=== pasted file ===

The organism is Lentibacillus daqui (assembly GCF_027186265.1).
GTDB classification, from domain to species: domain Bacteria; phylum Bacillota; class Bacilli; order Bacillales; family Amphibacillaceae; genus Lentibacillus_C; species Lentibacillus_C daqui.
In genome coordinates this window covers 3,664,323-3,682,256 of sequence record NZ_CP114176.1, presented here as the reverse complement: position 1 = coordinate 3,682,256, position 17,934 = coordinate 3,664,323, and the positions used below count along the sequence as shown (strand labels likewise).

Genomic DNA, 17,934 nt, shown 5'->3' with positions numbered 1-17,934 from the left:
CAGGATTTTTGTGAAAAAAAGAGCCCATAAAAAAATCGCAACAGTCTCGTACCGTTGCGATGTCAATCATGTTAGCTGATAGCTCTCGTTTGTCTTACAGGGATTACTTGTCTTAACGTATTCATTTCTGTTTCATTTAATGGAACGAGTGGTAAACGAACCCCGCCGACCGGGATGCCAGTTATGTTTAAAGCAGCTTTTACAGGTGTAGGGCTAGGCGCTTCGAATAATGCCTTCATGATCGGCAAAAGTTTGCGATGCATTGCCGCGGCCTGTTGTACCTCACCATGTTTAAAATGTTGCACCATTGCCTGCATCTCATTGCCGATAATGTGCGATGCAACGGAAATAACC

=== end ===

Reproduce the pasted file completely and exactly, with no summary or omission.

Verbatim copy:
The organism is Lentibacillus daqui (assembly GCF_027186265.1).
GTDB classification, from domain to species: domain Bacteria; phylum Bacillota; class Bacilli; order Bacillales; family Amphibacillaceae; genus Lentibacillus_C; species Lentibacillus_C daqui.
In genome coordinates this window covers 3,664,323-3,682,256 of sequence record NZ_CP114176.1, presented here as the reverse complement: position 1 = coordinate 3,682,256, position 17,934 = coordinate 3,664,323, and the positions used below count along the sequence as shown (strand labels likewise).

Genomic DNA, 17,934 nt, shown 5'->3' with positions numbered 1-17,934 from the left:
CAGGATTTTTGTGAAAAAAAGAGCCCATAAAAAAATCGCAACAGTCTCGTACCGTTGCGATGTCAATCATGTTAGCTGATAGCTCTCGTTTGTCTTACAGGGATTACTTGTCTTAACGTATTCATTTCTGTTTCATTTAATGGAACGAGTGGTAAACGAACCCCGCCGACCGGGATGCCAGTTATGTTTAAAGCAGCTTTTACAGGTGTAGGGCTAGGCGCTTCGAATAATGCCTTCATGATCGGCAAAAGTTTGCGATGCATTGCCGCGGCCTGTTGTACCTCACCATGTTTAAAATGTTGCACCATTGCCTGCATCTCATTGCCGATAATGTGCGATGCAACGGAAATAACC